The power struggle between District Attorney Craig Watkins and county commissioners over who should represent the county in lawsuits is continuing, as Attorney General Greg Abbott mulls over which one is right.
The commissioners recently tried to remove Watkins' civil lawyers from a lawsuit against the county. But Watkins has fought back, saying the commissioners have no right to choose the lawyer(s) to defend the county in the case.
Watkins and the commissioners disagree over who is responsible under the law for selecting attorneys to represent the county in lawsuits. The commissioners say they can do it while Watkins says only he can select outside lawyers if the commissioners decide to go that route.
The commissioners recently asked for an attorney general's opinion on the matter. It's still pending.
The lawsuit in question was filed by several affiliated companies that say the county didn't follow competitive bidding requirements when it awarded a $17.3 million records preservation contract last year.
Bob Schell, chief of the DA's civil division, assumed the role of defense attorney for the county as he has countless times in routine legal matters. When the county lost its attempt to get the lawsuit thrown out, commissioners decided to appeal District Judge Bruce Priddy's ruling.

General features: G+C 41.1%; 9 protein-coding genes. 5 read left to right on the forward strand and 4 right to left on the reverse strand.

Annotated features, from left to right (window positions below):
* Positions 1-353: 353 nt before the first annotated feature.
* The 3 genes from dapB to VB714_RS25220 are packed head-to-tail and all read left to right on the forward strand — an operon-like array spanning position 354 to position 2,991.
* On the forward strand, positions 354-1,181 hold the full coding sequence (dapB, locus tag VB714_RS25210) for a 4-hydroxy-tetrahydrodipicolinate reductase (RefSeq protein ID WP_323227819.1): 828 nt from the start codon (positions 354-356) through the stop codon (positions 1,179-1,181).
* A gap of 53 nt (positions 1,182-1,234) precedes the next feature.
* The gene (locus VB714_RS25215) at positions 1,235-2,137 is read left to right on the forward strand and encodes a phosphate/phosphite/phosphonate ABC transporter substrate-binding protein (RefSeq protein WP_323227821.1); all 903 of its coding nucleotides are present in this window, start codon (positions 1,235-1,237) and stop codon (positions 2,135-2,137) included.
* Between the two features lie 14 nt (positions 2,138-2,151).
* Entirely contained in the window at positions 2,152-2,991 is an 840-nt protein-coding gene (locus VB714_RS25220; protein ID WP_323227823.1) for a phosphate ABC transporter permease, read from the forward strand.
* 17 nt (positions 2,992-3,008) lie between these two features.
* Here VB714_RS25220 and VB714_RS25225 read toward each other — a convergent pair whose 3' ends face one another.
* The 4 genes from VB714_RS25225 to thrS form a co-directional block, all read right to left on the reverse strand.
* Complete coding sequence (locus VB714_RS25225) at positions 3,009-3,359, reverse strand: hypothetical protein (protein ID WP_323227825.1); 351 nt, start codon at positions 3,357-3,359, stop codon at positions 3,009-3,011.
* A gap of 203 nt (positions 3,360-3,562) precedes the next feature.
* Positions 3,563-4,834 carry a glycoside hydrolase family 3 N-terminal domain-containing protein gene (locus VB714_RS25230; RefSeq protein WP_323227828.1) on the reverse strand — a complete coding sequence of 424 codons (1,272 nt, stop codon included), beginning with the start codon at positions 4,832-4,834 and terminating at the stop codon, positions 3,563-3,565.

But in an unusual April 7 letter to Schell, the commissioners informed him they were hiring Dallas lawyer Marc Richman to handle the appeal.
"As of today...you are to no longer represent Dallas County in the above-referenced lawsuit," the letter said. "We have engaged Marc Richman as our lawyer and only he will speak and represent Dallas County in this lawsuit. Your services are no longer needed or desired, so cease your representation immediately."
Commissioners did indeed hire Richman.
And nine days later, on April 16, Schell filed a motion asking Richman to appear in court to explain what authority he is using to represent Dallas County in the appeal.
Schell's motion says Richman's representation is a violation of the Texas Local Government Code because Watkins "neither selected Mr. Richman nor determined the terms and duration of his employment."
Schell says in his motion that the DA's Office continued to represent the county in the case until Richman showed up on April 9 saying he was the county's lawyer.
"It is Mr. Watkins' statutory duty to select special counsel to represent Dallas County in any lawsuit brought by or against Dallas County...Mr. Richman has no authority to make an appearance on behalf of Dallas County," Schell said in his motion.
With a $55 million budget shortfall looming and budget talks already underway, this power struggle isn't going to diminish. Watkins fiercely fought budget cuts last year, and he's already indicated he plans to do so again this year.
Commissioners, meanwhile, decided to hire their own lawyer -- former Tarrant County Judge Bob McGrath.
By Kevin Krause